Lesson 1 of 1
PACU Literature Review #12
Grégoire C, De Kock M, Henrie J, Cren R, Lavand’homme P, Penaloza A, Verschuren F. Procedural Sedation With Dexmedetomidine in Combination With Ketamine in the Emergency Department. J Emerg Med. 2022 May 9:S0736-4679(22)00063-4. d
- The aim was to evaluate the quality and safety of procedural sedation using the combination of dexmedetomidine and ketamine for patients undergoing painful procedures in the emergency department.
- Prospective interventional single-center study conducted in an academic emergency department of an urban hospital in Brussels, Belgium.
Study Intervention & Comparison
- Bolus injection of 1 µg/kg dexmedetomidine over 10 min and then a continuous infusion of 0.6 µg/kg/h followed by a bolus of 1 mg/kg ketamine.
- Primary Outcome
- 90% of patients felt little or no pain (n = 29 of 30) or discomfort (n = 28 of 30) during the procedure.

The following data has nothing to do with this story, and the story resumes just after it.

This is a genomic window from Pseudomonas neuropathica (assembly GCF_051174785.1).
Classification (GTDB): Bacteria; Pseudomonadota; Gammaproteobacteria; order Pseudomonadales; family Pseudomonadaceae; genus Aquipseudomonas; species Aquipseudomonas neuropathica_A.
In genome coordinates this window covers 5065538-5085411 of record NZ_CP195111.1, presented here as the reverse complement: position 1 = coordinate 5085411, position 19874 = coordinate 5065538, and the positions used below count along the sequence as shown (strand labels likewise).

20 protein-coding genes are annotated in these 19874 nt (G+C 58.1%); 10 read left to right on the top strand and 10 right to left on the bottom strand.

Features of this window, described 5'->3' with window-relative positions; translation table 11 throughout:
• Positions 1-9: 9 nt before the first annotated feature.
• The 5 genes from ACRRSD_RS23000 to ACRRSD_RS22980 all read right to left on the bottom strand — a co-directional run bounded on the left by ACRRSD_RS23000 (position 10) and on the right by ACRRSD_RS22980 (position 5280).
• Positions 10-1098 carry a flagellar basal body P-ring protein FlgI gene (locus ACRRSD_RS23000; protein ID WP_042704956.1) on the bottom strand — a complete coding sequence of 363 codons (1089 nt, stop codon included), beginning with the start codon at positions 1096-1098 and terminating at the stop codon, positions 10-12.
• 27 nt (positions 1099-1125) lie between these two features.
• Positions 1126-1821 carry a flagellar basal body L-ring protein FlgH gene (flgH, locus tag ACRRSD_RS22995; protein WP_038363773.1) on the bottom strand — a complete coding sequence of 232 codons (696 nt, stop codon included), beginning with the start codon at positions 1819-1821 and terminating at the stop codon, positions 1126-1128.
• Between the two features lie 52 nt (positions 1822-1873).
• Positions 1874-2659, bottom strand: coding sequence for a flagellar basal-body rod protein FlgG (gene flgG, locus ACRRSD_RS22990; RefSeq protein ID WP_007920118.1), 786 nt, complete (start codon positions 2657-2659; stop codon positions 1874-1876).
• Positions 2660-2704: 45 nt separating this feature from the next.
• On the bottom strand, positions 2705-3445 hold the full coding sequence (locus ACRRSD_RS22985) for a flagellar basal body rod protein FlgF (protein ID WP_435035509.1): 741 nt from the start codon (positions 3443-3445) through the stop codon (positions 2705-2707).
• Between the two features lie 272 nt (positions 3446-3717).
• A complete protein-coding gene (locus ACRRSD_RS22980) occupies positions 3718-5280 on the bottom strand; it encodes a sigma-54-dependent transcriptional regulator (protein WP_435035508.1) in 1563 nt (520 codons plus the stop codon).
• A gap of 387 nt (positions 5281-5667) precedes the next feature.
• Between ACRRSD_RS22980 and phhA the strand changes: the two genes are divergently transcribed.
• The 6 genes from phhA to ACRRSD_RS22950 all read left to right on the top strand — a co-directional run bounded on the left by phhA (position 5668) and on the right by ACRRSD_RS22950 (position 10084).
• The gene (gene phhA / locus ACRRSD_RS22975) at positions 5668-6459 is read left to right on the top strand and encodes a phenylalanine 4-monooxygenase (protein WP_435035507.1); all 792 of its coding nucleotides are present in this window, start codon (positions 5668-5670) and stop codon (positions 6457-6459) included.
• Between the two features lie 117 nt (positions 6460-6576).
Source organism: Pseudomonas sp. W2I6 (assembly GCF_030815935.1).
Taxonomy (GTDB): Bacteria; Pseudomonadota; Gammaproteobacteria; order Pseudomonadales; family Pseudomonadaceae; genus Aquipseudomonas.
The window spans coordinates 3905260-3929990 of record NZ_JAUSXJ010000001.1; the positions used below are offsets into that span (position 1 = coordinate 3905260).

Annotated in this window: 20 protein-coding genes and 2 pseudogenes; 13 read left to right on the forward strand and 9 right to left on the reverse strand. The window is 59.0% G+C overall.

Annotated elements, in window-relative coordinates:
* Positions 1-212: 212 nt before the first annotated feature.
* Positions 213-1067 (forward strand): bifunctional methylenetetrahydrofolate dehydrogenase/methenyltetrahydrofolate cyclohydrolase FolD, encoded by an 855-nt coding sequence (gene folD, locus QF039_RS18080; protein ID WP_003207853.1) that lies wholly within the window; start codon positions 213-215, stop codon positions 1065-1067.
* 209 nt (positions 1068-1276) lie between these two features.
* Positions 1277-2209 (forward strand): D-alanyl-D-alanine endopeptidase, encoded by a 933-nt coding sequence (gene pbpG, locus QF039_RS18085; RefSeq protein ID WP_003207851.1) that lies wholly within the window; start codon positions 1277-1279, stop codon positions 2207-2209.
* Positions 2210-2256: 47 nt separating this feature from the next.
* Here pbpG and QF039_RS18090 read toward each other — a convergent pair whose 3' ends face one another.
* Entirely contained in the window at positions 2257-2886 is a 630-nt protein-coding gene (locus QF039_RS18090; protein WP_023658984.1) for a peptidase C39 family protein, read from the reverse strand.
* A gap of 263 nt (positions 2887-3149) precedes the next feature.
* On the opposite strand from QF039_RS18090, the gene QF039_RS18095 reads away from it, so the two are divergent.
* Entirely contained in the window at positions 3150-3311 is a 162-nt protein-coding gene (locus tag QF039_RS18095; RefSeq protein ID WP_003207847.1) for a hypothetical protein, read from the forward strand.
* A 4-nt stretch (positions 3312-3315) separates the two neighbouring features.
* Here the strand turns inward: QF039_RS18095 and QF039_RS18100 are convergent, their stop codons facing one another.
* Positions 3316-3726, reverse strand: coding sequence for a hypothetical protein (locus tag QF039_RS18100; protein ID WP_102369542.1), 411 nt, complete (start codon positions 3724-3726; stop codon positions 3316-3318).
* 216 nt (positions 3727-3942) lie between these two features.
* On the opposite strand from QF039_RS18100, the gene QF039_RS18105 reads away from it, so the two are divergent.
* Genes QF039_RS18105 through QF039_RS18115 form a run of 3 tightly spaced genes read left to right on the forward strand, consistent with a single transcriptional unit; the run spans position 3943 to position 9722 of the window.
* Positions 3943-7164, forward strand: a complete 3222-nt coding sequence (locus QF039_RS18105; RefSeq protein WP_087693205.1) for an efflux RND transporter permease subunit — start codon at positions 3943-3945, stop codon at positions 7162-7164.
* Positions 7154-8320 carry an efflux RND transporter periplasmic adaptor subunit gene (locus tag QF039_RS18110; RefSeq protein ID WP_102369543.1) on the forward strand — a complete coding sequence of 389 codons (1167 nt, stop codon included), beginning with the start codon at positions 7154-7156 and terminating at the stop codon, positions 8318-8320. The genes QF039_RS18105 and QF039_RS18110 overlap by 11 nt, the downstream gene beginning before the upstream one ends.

- Secondary Outcomes
- One patient experienced apnea with desaturation, which was resolved by a jaw-thrust maneuver.
- 23% of patients had significant arterial hypertension, none required drug treatment.
- The combination of dexmedetomidine and ketamine provides conscious sedation, bringing comfort and pain relief to patients in optimal conditions for respiratory and hemodynamic safety. However, sedation and recovery times are longer than with conventional drug combinations. The dexmedetomidine-ketamine combination should therefore be recommended for nonurgent procedures and fragile patients.
- Godwin SA, Burton JH, Gerardo , et. al.: Clinical policy: procedural sedation and analgesia in the emergency department. Ann Emerg Med 2014; 63: pp. 247-258. e18
- Miller KA, Andolfatto G, Miner JR, et. al.: Clinical Practice Guideline for Emergency Department Procedural Sedation With Propofol: 2018 update. Ann Emerg Med 2019; 73: pp. 470-480.
- Jewett J, Phillips WJ.: Dexmedetomidine for procedural sedation in the emergency department. Eur J Emerg Med 2010; 17: pp. 60